The problem with the vinegar issue is that if your esophagus is already damaged, drinking an acid (vinegar) will not feel good on damaged tissue, even if that is part of the solution (helping low acid stomachs return to normal). I’d call around until you find a GI’s receptionist who can affirm if they do stomach acid tests (there’s the remote swallow a transmitter kind, and there’s the swallow a string kind). That way you can know for sure what’s going on in there without sliding painful acid past your poor esophagus. That might point you towards a solution to help you heal rather than a product you can subsist on for the rest of your life. Sorry if that sounded a little too “stump speech”, it’s a pet peeve I’m not very zen about yet :D

    Failing that, my aunt’s been using bromelain (“pineapple enzymes”) for a few years and it’s worked like a charm for her. She never had the tests done, never tried vinegar, and doesn’t mind taking “an extra vitamin” with every meal.

    Good luck with both, I hope you find a solution that fits your needs and keeps you healthy and happy :D

    Reply
  4. Condo Blues

    For stomach upset I learned what my triggers were and avoid eating large quantities of them/often. For example I used to take cream and sugar with my coffee and got a tip from a friend who’s a doctor that it was the reason why I stomach was killing me most days after drinking my coffee. I learned to drink it black – no stomach upset. I also stopped eating deep fried and greasy foods. Stir frys are OK, I’m talking about farm country fried foods w/ breading, etc. I prefer to deal with those annoying medical issues like acid reflux by changing the way I eat than with taking a lot of meds. So far it’s working.

    I second slippery elm tea for coughs.
    .-= Condo Blues´s last blog ..How Do You Keep Your New Year’s Resolutions? =-.

    Reply
  5. Christy B.

    For heartburn, I HIGHLY recommend a Hazelwood necklace. I got my last one from Hazelaid.

    For coughs, I also HIGHLY recommend Manuka Honey, with a UMF of at least 10. This is wonderful to take when you are starting to feel “off” as well as when you know you are going to be in a confined area (flying, conference, etc…).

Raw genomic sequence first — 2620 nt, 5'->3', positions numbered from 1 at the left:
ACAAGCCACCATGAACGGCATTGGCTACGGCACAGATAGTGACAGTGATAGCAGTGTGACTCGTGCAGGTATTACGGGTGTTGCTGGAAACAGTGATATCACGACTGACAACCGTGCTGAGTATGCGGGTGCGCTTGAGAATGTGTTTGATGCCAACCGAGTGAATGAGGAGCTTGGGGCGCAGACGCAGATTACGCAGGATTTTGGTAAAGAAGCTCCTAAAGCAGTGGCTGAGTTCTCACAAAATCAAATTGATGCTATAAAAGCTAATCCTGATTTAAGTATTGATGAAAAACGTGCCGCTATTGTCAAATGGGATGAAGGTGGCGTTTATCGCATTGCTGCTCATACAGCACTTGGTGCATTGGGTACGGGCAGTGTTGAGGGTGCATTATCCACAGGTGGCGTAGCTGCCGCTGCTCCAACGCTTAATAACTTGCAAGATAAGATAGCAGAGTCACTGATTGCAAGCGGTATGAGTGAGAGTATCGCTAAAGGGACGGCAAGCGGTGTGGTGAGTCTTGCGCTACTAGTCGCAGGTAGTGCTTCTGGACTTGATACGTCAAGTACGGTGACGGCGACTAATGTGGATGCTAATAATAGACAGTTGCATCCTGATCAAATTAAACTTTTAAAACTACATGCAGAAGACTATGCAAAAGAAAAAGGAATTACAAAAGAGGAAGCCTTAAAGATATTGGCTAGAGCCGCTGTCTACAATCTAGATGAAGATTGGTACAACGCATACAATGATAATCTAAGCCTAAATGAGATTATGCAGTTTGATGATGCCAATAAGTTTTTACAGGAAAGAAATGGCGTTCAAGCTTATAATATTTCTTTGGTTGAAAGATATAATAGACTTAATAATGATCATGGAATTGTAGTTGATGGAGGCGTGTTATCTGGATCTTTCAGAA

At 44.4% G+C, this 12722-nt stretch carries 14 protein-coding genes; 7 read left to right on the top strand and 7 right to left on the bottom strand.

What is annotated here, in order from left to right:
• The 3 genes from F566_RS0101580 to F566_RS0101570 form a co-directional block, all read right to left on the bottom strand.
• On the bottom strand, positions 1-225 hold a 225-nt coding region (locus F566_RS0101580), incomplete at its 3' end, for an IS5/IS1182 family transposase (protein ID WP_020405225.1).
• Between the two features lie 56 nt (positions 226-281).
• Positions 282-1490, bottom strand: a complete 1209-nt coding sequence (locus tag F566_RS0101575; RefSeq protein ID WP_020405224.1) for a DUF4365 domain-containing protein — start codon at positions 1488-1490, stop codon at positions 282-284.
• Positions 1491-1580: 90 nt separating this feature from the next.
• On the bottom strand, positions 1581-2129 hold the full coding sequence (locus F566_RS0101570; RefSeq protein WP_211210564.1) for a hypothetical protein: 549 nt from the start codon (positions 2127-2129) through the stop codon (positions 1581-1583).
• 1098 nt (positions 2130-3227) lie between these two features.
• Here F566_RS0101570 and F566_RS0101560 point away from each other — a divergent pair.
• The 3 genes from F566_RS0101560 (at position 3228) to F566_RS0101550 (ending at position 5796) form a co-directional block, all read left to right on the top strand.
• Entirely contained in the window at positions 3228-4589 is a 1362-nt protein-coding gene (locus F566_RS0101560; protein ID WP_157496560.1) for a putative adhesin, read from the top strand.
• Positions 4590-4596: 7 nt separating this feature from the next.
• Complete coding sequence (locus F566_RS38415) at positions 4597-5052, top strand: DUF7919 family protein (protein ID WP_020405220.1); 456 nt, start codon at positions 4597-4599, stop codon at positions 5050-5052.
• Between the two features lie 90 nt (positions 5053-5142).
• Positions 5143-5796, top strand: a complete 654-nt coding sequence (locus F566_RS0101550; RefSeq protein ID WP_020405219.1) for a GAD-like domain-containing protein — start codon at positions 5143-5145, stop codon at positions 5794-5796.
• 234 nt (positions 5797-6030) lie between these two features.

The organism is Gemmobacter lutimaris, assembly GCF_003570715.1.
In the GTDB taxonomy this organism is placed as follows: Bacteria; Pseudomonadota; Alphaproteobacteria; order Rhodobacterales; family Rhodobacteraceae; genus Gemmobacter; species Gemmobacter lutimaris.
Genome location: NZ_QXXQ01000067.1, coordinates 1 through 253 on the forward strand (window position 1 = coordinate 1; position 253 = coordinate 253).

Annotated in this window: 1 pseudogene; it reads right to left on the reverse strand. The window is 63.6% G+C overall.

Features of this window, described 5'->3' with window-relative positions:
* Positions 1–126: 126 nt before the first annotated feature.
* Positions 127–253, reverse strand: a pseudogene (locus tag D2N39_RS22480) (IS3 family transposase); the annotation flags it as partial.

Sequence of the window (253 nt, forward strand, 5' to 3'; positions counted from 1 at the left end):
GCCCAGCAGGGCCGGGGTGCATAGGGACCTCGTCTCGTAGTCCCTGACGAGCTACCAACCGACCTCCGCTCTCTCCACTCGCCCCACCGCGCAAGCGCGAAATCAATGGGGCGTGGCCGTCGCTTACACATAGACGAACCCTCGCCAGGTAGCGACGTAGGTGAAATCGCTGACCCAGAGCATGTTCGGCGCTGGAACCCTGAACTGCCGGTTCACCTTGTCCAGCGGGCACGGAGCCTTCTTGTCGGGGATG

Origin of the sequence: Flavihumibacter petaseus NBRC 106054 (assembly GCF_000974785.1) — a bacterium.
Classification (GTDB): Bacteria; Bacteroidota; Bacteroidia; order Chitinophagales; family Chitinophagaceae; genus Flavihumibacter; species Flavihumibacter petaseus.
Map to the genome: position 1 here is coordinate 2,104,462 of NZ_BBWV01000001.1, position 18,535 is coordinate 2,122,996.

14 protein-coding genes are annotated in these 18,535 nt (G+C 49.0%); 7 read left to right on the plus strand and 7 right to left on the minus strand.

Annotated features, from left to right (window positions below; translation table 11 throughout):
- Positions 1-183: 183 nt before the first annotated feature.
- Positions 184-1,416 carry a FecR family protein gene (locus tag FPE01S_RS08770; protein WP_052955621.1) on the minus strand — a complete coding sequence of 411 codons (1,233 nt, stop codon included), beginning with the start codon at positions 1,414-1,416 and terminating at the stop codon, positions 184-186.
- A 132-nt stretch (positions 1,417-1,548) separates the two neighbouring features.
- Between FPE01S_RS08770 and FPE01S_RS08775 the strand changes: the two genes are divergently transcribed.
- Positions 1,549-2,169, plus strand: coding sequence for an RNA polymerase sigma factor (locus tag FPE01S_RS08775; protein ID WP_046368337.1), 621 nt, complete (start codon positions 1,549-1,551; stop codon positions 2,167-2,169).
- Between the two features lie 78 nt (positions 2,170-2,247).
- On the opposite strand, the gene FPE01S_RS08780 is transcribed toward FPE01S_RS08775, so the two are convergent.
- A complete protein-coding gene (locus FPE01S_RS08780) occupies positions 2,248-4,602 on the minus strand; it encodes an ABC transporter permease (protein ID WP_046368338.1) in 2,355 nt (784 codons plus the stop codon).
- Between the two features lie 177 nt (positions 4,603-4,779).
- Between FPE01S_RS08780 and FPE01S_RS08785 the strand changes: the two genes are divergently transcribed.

If you are inclined to do some research you will learn that it can be used internally as well as externally and is now being used in hospitals as it appears to be highly effective against MRSA.

    Stay Healthy!

    Reply
  6. Erika

    I get gastric reflux fairly often – although much less now than I used to. I find that once something triggers it, suddenly EVERYTHING will. My personal triggers are eating too late (leading to a middle-of-the-night wake-up call that a friend charmingly dubbed “puke burp”), and eating things that are too greasy.

    This is going to sound totally barmy, but I swear it’s true, and I’ve heard it’s practically a known off-label use: Mountain Dew. Not diet, unfortunately. But in a pinch, a few sips of Mountain Dew will settle the acid in a snap.
    .-= Erika´s last blog ..Sims Sunday Hiatus =-.

    Reply
  7. Beth Terry

    Erika, really? Mountain Dew? Can’t imagine what chemicals are in that stuff to turn it so unnaturally yellow. Plus, it has a lot of caffeine, so I couldn’t take it anyway.

    I guess I have a negative association with the stuff because it was my ex-husband’s favorite drink. He would get it in Big Gulps from 7-Eleven, along with one hot dog and an ice cream sandwich. And he burped all the time, so I’m not convinced.

    I’m loving all the suggestions. I may have to try slippery elm. I had heard about it before for treating sore throats and coughs. Also Kathy G’s post, which she linked to in her comment, recommends ginger tea, which I’ve actually been drinking in the mornings in place of caffeine, since ginger has a mild stimulant effect.
    .-= Beth Terry´s last blog ..What’s Clogging Up Your Life? A Story of Unwatched Videos & Other Stuff =-.

    Reply
  8. Rachel